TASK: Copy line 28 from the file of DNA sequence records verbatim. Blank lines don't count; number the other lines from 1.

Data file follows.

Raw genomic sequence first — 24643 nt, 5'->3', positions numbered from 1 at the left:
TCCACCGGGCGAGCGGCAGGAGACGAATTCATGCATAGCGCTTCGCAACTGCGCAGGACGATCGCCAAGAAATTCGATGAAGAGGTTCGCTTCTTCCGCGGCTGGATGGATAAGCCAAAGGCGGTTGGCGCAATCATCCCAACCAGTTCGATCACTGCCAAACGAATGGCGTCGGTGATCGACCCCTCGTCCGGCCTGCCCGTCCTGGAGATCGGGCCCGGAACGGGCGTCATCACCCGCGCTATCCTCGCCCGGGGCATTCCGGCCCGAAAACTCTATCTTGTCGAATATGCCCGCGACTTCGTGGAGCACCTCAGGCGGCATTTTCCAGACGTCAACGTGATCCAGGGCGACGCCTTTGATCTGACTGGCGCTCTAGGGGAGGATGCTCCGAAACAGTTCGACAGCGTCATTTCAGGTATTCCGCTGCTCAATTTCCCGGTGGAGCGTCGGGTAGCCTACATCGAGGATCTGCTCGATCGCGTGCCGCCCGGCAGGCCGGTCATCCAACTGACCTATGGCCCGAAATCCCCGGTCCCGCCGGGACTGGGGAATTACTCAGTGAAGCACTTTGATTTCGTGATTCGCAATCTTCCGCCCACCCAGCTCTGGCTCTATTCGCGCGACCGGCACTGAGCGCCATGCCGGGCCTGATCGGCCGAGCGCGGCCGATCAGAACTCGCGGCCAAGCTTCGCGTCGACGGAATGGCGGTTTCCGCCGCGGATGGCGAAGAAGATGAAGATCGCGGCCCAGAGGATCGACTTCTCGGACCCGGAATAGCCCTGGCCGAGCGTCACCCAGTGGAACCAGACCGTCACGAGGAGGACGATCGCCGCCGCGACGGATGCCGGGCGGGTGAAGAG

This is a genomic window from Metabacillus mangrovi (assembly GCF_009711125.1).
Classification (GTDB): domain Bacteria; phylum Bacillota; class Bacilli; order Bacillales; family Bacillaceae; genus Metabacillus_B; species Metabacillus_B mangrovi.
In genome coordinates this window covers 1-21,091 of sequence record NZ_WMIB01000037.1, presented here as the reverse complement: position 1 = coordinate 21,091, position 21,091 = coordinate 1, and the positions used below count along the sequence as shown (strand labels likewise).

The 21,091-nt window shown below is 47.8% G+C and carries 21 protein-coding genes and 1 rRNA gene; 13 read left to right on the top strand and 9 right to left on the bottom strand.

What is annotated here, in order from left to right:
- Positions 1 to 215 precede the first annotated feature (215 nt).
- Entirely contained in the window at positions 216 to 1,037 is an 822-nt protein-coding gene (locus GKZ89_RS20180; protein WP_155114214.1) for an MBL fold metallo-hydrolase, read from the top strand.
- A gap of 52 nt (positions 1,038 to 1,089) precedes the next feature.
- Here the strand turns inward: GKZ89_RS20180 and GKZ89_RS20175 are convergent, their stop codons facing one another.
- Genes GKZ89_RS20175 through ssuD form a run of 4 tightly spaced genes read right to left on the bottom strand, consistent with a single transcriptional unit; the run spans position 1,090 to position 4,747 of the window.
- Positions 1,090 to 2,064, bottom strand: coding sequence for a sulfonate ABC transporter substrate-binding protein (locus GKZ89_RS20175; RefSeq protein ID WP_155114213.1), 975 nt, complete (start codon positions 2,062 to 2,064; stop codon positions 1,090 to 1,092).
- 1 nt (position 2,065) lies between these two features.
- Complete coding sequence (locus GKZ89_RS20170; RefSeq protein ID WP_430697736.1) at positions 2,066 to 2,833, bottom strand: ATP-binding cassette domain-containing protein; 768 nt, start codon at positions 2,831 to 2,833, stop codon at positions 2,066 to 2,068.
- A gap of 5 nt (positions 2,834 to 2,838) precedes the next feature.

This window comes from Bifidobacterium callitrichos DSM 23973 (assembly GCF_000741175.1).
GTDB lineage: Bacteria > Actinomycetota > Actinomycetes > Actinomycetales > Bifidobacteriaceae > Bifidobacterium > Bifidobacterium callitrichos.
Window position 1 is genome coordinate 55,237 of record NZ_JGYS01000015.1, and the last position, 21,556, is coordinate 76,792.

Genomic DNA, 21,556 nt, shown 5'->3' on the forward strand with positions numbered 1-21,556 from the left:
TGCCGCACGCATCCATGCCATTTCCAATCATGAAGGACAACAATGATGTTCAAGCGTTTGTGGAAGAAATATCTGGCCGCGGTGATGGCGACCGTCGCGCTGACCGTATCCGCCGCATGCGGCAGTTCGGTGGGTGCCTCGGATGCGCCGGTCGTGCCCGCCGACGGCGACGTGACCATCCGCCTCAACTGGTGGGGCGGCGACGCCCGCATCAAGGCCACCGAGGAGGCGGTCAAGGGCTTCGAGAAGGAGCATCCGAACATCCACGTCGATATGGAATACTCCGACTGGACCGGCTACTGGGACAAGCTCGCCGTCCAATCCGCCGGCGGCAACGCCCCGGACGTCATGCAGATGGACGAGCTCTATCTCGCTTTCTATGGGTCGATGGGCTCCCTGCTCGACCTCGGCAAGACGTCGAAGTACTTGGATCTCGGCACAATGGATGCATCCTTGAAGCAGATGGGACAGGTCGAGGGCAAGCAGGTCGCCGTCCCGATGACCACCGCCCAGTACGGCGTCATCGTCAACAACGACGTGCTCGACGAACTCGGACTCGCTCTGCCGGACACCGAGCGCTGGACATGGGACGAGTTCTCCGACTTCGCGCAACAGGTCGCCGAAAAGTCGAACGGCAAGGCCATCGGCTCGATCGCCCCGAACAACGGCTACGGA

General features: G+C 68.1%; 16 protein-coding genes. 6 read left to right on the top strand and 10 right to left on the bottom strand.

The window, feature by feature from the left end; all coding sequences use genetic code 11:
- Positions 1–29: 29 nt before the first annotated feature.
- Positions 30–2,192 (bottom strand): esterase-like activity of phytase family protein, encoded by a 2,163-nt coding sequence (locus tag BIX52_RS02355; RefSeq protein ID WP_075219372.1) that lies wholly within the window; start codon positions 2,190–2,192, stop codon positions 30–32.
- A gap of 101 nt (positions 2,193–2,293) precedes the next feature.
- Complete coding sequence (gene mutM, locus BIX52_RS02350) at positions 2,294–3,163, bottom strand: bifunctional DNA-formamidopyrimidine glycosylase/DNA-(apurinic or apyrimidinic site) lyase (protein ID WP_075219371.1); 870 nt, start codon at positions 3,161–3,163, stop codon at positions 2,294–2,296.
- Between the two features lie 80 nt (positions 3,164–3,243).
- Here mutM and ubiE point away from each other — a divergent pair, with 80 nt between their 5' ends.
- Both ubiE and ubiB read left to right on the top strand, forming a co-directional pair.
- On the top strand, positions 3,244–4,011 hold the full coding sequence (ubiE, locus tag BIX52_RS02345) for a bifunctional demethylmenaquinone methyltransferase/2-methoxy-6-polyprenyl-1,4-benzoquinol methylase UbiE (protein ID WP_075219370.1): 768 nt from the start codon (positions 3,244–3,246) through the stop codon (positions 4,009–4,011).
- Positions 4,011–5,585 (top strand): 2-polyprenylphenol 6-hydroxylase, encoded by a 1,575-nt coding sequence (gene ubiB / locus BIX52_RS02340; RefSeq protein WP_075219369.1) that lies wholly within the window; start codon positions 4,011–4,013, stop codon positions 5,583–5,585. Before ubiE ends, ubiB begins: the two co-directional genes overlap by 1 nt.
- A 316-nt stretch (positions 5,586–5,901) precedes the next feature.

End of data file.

- Between the two features lie 80 nt (positions 3,164–3,243).